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28 Jan 2019


23 male advocates who graduated in December 2018 are now equipped to effect change in the public service, respective departments, respective homes and communities on norms, cultural and religious misperceptions about women, inequality and violence against women and other gender issues.

The 23 participants came from national departments and provincial administrations to undergo this 3 phase program to be advocates for gender related issues in the country as public servants in their respective roles and responsibilities and as man in their respective communities.

Frank Amoiha, Training Manager with Department of Finance and one of the graduands, thought that he was too big for this kind of program but when he went through the different phases of this program, he understood the importance of it all and he has a role to play in this important cause.

“I want to challenge all of us (graduands) MAN, it takes a man to be a man. I know we will go against the norms of society but its takes a man to be a man,” says Amoiha.

Before handing the graduands their certificates Mrs Agnes Friday – Deputy Secretary for the Department of Personnel Management, challenged the graduands to be role model and responsible advocates for gender based violence and gender inequality.

“Gender based violence and gender inequality are major challenges and as public servants we have a responsibility to show leadership in changing attitudes and behaviors at work and at home,” said deputy Friday.

“I know now that you are all equipped to respond to and prevent gender based violence and promote gender equality in the public services,” added Friday.

The Public Service Male Advocacy Program was established in 2013 and it is made up of male public service officers who voluntarily joined the network and have undergone sensitization trainings to advocate for women’s human rights and to support elimination of all forms of violence against women. The main intention was focused on advocacy and awareness programs to stand and speak up against violence happening in their workplaces and in the communities and to take up the challenge as a male advocate.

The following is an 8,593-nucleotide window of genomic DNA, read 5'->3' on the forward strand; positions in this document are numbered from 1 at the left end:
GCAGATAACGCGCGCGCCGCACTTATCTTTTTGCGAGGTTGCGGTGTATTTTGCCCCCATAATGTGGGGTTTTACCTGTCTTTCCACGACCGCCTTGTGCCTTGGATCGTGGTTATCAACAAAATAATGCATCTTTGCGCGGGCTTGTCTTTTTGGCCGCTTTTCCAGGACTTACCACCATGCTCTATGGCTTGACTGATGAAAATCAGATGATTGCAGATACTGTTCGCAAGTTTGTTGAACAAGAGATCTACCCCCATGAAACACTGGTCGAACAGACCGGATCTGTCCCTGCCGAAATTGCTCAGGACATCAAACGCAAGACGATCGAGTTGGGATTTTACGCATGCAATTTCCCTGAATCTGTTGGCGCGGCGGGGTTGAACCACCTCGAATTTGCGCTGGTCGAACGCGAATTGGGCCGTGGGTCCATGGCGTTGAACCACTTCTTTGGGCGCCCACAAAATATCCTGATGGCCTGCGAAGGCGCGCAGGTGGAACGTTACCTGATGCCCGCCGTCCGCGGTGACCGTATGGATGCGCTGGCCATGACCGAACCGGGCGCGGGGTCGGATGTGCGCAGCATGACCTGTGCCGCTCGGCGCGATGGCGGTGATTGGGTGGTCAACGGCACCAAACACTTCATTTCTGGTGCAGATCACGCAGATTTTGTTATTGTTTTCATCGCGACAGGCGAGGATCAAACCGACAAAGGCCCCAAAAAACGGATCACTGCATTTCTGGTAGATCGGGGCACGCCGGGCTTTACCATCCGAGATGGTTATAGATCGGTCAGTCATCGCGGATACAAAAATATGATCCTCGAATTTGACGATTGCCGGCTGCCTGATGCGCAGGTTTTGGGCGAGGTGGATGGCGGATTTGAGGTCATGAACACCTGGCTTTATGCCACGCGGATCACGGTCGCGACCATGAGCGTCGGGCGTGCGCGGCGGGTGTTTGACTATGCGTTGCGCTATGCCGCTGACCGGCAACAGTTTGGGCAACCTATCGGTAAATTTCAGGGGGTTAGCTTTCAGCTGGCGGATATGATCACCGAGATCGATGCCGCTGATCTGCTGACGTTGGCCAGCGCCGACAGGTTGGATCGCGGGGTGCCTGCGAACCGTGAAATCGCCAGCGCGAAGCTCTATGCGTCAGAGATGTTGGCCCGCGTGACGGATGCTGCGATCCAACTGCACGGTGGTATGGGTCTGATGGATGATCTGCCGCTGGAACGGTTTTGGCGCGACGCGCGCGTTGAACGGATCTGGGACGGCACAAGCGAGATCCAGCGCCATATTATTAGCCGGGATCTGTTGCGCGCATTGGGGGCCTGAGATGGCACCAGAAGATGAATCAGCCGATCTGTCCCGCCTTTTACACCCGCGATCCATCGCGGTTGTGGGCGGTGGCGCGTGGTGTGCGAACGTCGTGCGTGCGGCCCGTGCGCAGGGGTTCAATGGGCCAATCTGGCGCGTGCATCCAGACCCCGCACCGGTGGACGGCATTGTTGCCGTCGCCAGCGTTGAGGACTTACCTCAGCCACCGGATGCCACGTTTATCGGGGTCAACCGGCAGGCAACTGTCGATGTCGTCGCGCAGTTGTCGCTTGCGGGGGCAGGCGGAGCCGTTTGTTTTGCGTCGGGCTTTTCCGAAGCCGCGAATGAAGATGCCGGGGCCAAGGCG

The main objective is to train and support men to support women’s equality, human rights, access to justice and support services. This involves gaining insights and skills that mean the advocates make positive changes in their personal lives, as well as community and professional involvements.

The secondary objective of the program focuses on how men can be used as advocates for change in the workplace and community to address FSV and structural gender inequalities. The program will use men as advocates for change only after they have demonstrated real change from their own attitudes and behaviors towards women. This personal change is a critical hurdle for male participants and emphasizes the importance of working in a way that is accountable to women’s rights groups.